Our calculations for the future of the lump sum are depending on you not spending that much, since nearly all of the money is invested. But could you give yourself have a bigger allowance and still come out on top with the lump sum option? Let’s say you want to spend $10 million, every year. After capital gains taxes, it just takes an extremely conservative interest rate of 3.2% for the lump sum to come out ahead of the annuity. With a more reasonable return of 5% annually, you’d get $1.5 billion after 30 years with that hefty allowance. If you took the annuity and spent $10 million annually and invested the rest and got the same returns, however, you’d have $997 million three decades later.
Behavior and Utility
This analysis would not be complete without discussing two things: utility and behavior. If you don't have the foresight to hire a competent money manager, you might find yourself with a mess. Plenty of lottery winners have gone bankrupt, though admittedly with fortunes many orders of magnitude smaller. Obviously, if you take all of the winnings at once, that means you can blow through it quicker than if it were doled out over a few decades. So if you don't trust yourself with the lump sum, or don't want to worry about investing or budgeting, the annuity might be attractive.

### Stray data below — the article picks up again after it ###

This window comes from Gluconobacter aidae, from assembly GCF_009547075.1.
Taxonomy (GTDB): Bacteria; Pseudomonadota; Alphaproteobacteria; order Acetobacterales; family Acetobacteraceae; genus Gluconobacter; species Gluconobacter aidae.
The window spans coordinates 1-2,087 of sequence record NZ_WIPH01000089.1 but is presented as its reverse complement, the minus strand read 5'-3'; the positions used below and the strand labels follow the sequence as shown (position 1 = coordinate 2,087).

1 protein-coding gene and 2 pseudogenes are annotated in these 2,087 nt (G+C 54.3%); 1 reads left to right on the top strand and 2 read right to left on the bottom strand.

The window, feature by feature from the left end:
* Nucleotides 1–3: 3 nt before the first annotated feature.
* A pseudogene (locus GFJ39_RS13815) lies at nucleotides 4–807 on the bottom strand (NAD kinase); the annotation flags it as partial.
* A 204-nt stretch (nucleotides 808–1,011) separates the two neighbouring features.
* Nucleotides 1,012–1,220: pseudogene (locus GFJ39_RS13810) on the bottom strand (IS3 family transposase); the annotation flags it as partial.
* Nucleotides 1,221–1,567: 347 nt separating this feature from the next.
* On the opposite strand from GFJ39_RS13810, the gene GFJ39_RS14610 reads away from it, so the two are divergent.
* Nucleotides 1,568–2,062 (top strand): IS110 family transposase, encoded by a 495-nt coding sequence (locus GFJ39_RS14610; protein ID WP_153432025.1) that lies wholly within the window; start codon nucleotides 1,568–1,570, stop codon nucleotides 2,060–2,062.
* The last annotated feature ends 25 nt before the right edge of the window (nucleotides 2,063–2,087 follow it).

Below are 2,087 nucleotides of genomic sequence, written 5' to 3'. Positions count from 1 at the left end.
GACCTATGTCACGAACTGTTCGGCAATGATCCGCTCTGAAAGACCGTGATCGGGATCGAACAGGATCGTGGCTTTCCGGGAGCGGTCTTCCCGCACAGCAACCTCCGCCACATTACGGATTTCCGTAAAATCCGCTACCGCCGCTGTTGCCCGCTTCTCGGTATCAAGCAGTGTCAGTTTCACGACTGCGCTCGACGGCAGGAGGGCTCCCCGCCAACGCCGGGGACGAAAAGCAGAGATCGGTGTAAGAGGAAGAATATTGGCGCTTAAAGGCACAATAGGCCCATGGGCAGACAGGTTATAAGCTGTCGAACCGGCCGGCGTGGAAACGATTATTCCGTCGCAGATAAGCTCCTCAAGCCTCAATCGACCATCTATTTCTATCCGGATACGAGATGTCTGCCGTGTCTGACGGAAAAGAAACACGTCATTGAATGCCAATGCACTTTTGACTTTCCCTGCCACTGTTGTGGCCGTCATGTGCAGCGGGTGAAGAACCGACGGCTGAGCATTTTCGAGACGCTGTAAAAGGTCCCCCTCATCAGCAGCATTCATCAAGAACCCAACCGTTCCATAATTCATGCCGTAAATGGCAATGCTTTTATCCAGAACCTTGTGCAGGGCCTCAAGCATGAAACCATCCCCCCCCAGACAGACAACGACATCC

Read next: Why the Powerball Jackpot Rose So High So Quickly
Josh Barro of the New York Times argues lottery winners should absolutely take the annuity, citing tax advantages and protecting you from yourself. If you really don’t want any risk (sigh) and really can’t be trusted, he’s right. The behavioral argument is compelling. But it only takes a small amount of risk to make the lump sum pay off—the risk required for just 2.06% annualized returns (still factoring in our $1 million annual allowance).
And what if you die? If you take the annuity and pass away before 30 years are up, you'll never get the whole amount, because, well, you'll be dead. Sure, the Powerball will continue to pay the annuity to your heirs (who will have to pay estate taxes), but you personally won't get to use it. Maybe that matters to you.
Then again, maybe none of this really matters, especially when you consider the diminishing added utility of $1 billion to $2 billion. If you're a Koch brother and want to finance campaigns you might see that extra cash as very useful, but for most people that's just gravy.
Still, it might be fun to have.